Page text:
From plantations to PET bottles, Dhanuka eyes big play in India, Africa

Pratim Ranjan Bose Abhishek Law Kolkata | Updated on June 26, 2018 Published on June 26, 2018

CK Dhanuka, Group Chairman, Dhunseri Group

May bid for Assam Co’s 14 gardens if they go under the hammer

In 1987, when Chandra Kumar Dhanuka took charge of the business, Dhunseri Group had a turnover of little over ₹60 crore, primarily from the flagship tea business.

Thirty years later, Dhanuka, Chairman of Dhunseri group, has created a $1-billion petrochemicals empire in India and Egypt, and he just completed converting it into a 50:50 JV with Indorama group of Indonesia. Apart from overseas trade, the entity controls 35 per cent of the bottle grade PET market in India, second only to Reliance.

Meanwhile, the plantation business expanded from a production of mere 1.5 million kg (mkg) to 20 mkg, evenly shared between India and Africa. And, if Dhanuka has his way, the tea business is now set to double in size.

“We are eyeing addition of another 10 to 20 mkg, across India and Africa,” he told BusinessLine. He may bid for Assam Company India Ltd’s assets (14 gardens), if they go under the hammer during the ongoing insolvency proceedings.

His Lal Ghora and Kala Ghora brands are market leaders in the packet tea segment in Rajasthan. But, Dhanuka has no plans for further investment in the segment. “Packet tea is a different ball-game altogether. There is no linkage with plantation,” he says.


But there is no linkage either between plantation and petrochemicals either. Why did he enter into such unrelated segment? The answer came in single line. “I wanted to own a big plant.”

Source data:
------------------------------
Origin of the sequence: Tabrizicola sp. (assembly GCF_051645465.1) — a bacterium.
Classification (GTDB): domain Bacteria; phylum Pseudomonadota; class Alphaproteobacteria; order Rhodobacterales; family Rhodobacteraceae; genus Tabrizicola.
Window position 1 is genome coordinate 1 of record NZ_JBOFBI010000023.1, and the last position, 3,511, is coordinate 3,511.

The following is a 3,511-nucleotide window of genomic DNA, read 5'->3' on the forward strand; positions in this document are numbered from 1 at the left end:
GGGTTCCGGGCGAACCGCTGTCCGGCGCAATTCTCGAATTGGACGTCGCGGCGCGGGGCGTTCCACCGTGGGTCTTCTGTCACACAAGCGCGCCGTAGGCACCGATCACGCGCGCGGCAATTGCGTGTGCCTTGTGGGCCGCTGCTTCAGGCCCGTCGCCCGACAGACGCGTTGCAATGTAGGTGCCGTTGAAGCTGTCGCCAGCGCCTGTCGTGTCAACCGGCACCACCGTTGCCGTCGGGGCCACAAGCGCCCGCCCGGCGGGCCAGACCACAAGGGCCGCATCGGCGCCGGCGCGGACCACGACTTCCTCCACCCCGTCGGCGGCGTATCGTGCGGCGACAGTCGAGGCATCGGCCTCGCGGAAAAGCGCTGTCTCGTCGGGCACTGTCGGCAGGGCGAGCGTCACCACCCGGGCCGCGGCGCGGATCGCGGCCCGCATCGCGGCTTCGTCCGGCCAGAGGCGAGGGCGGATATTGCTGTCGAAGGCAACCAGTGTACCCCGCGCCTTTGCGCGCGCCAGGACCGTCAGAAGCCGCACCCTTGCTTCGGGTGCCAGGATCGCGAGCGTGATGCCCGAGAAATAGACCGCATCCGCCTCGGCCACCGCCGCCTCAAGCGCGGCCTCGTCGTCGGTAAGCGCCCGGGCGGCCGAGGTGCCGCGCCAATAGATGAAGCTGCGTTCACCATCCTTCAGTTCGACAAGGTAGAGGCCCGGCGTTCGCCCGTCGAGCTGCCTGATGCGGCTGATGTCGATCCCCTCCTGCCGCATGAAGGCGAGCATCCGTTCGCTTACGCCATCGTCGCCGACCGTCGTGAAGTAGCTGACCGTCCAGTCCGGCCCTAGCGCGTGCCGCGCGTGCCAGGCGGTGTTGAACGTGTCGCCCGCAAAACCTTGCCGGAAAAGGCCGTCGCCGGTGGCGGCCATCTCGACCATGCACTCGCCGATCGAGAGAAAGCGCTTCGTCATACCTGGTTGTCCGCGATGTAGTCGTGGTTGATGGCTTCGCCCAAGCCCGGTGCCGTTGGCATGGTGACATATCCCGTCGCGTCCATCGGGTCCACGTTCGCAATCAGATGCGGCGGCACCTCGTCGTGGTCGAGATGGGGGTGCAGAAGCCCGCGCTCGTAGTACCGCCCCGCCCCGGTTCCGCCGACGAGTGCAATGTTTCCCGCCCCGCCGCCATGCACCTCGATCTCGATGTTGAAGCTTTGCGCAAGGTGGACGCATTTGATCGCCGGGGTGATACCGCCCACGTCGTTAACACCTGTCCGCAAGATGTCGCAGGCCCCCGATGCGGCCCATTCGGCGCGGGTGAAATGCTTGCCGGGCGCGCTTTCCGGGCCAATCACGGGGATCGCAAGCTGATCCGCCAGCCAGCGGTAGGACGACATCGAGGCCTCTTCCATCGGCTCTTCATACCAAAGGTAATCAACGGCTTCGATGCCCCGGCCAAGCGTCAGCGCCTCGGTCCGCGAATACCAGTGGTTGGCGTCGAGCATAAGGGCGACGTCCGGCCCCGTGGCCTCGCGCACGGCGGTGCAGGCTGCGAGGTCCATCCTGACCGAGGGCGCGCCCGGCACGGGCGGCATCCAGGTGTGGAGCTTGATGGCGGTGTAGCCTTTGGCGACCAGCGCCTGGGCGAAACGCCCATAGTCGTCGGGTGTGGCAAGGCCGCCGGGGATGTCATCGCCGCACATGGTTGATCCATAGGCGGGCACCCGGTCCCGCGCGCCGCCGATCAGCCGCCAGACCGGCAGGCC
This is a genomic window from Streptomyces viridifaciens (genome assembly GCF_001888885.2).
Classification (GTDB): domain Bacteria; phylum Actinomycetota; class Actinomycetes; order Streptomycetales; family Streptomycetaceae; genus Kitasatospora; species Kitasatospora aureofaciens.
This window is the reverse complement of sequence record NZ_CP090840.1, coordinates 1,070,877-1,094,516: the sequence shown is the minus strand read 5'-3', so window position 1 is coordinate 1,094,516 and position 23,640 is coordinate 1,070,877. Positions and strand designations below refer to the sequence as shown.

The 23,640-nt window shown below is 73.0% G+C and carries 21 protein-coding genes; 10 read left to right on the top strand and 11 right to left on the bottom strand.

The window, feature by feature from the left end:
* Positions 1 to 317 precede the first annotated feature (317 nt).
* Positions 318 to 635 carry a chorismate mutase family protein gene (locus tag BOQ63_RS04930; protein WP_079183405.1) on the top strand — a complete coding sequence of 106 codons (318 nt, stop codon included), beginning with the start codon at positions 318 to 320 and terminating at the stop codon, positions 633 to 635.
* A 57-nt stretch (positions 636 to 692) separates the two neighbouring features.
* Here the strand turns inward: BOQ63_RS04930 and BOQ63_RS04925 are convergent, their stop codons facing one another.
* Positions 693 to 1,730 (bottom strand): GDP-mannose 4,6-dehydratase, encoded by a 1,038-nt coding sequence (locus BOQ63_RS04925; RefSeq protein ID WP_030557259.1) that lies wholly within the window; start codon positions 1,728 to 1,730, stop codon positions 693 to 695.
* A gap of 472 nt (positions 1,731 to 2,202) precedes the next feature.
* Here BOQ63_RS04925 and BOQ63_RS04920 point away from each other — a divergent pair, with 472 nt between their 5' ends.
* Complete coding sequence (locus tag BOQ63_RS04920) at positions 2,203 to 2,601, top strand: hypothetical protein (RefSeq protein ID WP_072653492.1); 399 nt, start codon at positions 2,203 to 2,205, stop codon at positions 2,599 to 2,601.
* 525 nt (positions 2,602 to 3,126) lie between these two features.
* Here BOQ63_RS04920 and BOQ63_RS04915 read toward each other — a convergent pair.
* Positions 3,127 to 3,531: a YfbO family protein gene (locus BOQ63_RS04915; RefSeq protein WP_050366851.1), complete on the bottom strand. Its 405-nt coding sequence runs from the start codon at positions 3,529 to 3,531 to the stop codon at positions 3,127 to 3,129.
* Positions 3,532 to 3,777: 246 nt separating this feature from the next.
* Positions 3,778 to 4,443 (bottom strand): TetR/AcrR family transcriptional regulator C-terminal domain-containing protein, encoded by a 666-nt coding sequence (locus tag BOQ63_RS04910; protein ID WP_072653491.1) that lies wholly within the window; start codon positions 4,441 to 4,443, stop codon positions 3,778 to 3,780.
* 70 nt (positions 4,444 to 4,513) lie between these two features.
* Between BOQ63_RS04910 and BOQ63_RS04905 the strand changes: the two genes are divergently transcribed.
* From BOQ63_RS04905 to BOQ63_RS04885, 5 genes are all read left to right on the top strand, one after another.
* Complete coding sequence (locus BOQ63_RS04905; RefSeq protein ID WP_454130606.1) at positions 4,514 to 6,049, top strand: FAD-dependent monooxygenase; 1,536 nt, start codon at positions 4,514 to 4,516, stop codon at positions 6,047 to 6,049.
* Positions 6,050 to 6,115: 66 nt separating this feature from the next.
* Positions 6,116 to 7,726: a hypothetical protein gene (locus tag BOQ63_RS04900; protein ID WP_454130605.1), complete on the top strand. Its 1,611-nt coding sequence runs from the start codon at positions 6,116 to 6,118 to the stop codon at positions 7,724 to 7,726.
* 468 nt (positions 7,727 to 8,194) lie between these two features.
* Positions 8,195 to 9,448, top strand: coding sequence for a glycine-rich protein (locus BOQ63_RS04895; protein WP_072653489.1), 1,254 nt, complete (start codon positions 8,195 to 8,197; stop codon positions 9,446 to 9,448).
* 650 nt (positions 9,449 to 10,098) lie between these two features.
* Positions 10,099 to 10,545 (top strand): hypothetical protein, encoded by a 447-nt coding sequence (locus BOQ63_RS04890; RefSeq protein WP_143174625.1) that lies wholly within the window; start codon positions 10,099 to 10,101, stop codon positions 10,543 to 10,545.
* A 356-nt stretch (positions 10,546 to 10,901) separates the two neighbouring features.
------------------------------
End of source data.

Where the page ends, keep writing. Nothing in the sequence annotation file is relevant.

The story, he says, began in 1993-94, when he planned a 120,000 tonne per annum (tpa) bottle-grade PET (polyethylene terephthalate) facility in Haldia. The plant was opened in 2003 at a cost of over ₹400 crore.

“I put everything at stake for this plant. Thankfully, it worked,” he said. Over the next 10 years, Dhanuka added a second plant at Haldia, increasing the total capacity by four times to 4.8 lakh tpa.

By 2013-14, Dhunseri opened a 5.4 lakh -tpa facility in Egypt costing over ₹1,000 crore. But just as his balance sheet started getting fatter, so came problems starting from raw material issues at Haldia to unrest in Egypt and finally a crash in energy commodity prices.

Earlier this month, when Dhanuka roped in Indorama as 50 per cent partner in Egyptian Indian Polyester Company (EIPET), the plant had a $197-million debt on the books and production was suspended for over two years. The debt now stands cleared.

Way ahead

Dhanuka has no immediate plans for business expansion, except enhancing exposure in tea plantations and his continuing investing in macadamia nut plantations in Africa.

“I have no vision as such. I am now 63, I plan to work till 93,” he says. While With his son Mrigank has acquired a confectionery business in Singapore, his wife Aruna joined him in managing the Dhunseri empire.

His philosophy about life is simple. He was never content with mere personal wealth. He wanted to do something more meaningful than that. “I pursued a dream and am still pursuing it,” he said.

Published on June 26, 2018
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